Future of NeuNetS

Based on multiple optimization algorithms and a modular architecture, NeuNetS can accommodate a wide range of model synthesis scenarios. A next step is enabling users not only to update data, but to also decide how much time and how many resources to allocate for the model synthesis, as well as optionally the maximum size of the model, and the target deployment platform. In this respect IoT and time series analysis workloads will play a big role. To enable users to make effective use of the synthesized models, we are creating innovative visualization capabilities for comparing key model characteristics including performance, size and type. To continue assisting users once a model is deployed and furthering their trust in AI, we are working on techniques that improve visibility into the model's structure and behaviour across the AI lifecycle.

Try NeuNetS now

NeuNetS beta is available today as part of AI OpenScale product in Watson Studio, on the IBM Cloud. This first release offers synthesis for image and text classification, with performance similar to that of hand-crafted . Visual workloads have been the subject of intense research, development, and competitions over the past decade and thus represent a tough benchmark. In contrast, high accuracy models for text are not wide-spread today, and NeuNetS will help non-expert users to profit from the latest technology available in this domain.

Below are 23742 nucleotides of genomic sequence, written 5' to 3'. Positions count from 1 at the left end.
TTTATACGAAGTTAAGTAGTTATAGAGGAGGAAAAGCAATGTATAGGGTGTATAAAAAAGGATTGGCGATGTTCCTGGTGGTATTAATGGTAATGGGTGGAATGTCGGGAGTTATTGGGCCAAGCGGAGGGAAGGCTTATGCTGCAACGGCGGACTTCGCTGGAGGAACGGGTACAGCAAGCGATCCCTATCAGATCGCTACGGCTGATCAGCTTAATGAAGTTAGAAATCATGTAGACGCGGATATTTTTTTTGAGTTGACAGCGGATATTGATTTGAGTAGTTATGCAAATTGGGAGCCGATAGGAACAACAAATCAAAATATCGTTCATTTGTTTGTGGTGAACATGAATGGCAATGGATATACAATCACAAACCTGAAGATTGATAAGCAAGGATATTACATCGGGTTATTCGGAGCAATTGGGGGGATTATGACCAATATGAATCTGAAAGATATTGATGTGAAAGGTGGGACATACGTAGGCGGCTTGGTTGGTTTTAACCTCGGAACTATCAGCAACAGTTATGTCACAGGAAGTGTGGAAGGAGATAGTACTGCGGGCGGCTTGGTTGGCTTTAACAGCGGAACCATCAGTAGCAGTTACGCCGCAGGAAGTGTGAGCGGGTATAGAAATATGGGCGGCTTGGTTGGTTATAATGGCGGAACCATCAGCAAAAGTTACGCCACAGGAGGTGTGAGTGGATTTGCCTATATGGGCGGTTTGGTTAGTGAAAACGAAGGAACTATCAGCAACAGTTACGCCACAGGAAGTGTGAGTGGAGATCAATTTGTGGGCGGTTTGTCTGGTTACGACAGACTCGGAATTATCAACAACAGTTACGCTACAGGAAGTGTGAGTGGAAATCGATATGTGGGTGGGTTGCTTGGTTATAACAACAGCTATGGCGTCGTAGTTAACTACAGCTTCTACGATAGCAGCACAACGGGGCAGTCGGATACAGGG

You can get access at this link: .

Explore further

Predicting the accuracy of a neural network prior to training

More information: NeuNetS demo:

R. Istrate et al. TAPAS: Train-less Accuracy Predictor for Architecture Search. arXiv:1806.00250 [cs.LG].

Deep Learning Architecture Search by Neuro-Cell-based Evolution with Function-Preserving Mutations. … loads/2018/09/108.pd

Provided by IBM

This story is republished courtesy of IBM Research. Read the original story here.

Citation: NeuNetS: Automating neural network model synthesis for broader adoption of AI (2018, December 19) retrieved 29 March 2020 from
This document is subject to copyright. Apart from any fair dealing for the purpose of private study or research, no part may be reproduced without the written permission. The content is provided for information purposes only.

Feedback to editors

User comments